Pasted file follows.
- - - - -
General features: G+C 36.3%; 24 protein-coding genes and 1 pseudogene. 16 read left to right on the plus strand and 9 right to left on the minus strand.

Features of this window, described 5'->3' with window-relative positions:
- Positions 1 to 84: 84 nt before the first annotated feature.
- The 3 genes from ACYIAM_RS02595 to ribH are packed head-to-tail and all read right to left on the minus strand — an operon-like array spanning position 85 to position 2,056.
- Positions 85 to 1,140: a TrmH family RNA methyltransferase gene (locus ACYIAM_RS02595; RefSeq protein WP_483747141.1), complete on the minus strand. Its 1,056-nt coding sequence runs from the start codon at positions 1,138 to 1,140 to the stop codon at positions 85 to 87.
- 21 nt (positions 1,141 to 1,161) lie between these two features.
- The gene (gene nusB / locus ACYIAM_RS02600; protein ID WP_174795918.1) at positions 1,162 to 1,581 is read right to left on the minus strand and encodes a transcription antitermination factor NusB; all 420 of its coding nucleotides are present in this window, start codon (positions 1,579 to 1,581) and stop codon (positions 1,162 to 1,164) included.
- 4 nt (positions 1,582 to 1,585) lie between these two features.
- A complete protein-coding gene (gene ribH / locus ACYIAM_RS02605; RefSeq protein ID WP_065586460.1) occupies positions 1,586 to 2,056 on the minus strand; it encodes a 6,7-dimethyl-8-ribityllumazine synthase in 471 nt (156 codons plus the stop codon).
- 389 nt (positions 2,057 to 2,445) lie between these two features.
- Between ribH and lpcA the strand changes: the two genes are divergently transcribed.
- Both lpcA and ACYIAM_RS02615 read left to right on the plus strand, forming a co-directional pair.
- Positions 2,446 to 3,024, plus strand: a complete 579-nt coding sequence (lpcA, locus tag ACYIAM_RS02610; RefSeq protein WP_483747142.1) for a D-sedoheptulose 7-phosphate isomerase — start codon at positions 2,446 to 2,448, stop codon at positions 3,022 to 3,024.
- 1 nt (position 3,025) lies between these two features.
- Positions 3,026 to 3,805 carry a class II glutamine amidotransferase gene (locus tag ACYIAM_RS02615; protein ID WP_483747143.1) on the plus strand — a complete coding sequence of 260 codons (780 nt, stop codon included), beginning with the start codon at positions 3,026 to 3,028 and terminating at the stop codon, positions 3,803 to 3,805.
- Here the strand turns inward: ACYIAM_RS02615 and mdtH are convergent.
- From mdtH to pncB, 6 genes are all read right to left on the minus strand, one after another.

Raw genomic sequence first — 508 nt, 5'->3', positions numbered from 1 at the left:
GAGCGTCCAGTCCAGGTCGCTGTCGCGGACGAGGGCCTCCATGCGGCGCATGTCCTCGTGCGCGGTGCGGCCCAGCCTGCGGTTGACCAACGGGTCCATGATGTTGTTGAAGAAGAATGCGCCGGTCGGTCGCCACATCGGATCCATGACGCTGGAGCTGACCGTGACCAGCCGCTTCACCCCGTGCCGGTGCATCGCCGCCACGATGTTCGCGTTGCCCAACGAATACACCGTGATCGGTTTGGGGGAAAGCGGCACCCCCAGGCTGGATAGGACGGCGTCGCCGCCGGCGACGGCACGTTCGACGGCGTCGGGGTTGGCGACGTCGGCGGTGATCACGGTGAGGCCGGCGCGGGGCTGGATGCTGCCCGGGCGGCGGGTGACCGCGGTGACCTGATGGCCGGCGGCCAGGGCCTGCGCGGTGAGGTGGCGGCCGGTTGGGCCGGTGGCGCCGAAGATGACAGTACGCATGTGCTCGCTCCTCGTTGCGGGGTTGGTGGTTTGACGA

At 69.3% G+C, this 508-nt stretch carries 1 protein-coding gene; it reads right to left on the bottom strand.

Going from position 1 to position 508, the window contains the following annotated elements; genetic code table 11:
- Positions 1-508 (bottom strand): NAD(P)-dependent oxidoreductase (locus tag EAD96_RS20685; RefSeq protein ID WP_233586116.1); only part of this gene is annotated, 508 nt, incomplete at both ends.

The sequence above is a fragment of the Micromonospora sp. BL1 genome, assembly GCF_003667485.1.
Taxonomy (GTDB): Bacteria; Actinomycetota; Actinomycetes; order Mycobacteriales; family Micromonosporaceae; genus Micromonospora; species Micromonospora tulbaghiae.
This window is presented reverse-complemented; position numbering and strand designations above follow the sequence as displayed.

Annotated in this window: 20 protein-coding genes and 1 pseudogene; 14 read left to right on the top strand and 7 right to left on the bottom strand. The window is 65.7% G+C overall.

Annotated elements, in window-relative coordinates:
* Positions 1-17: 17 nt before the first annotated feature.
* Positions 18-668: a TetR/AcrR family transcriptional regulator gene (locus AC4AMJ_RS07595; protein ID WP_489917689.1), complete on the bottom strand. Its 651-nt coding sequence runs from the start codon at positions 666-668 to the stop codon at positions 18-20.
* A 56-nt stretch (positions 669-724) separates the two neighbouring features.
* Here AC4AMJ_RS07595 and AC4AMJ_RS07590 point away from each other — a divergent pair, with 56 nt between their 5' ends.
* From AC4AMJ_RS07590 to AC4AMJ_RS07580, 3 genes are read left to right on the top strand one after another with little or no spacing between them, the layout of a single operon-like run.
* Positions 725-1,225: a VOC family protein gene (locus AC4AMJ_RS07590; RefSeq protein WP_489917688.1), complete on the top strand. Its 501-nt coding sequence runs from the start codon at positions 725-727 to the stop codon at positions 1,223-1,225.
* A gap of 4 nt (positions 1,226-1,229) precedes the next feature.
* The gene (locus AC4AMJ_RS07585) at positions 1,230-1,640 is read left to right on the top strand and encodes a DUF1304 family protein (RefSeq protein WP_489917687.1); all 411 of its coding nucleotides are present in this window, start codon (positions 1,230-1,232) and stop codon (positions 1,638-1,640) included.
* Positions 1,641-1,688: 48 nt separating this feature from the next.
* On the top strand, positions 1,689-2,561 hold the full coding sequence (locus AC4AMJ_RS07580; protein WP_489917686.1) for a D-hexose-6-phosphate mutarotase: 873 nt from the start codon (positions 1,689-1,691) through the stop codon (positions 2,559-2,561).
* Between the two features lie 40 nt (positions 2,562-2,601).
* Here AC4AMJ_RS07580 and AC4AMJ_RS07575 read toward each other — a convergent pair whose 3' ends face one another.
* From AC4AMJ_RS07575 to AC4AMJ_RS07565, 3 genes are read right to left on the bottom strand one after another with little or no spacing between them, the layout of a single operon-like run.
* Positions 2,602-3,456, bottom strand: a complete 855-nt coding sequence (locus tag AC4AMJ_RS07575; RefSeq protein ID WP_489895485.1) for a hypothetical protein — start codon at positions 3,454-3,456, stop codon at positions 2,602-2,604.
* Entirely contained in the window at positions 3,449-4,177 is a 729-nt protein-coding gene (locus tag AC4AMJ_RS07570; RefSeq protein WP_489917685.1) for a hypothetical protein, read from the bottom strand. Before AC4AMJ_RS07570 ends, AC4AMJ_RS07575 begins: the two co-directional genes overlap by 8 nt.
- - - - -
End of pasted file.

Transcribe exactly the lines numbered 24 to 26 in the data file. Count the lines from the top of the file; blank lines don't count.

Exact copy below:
Taxonomy (GTDB): Bacteria; Actinomycetota; Actinomycetes; order Mycobacteriales; family Micromonosporaceae; genus Micromonospora; species Micromonospora tulbaghiae.
This window is presented reverse-complemented; position numbering and strand designations above follow the sequence as displayed.

Annotated in this window: 20 protein-coding genes and 1 pseudogene; 14 read left to right on the top strand and 7 right to left on the bottom strand. The window is 65.7% G+C overall.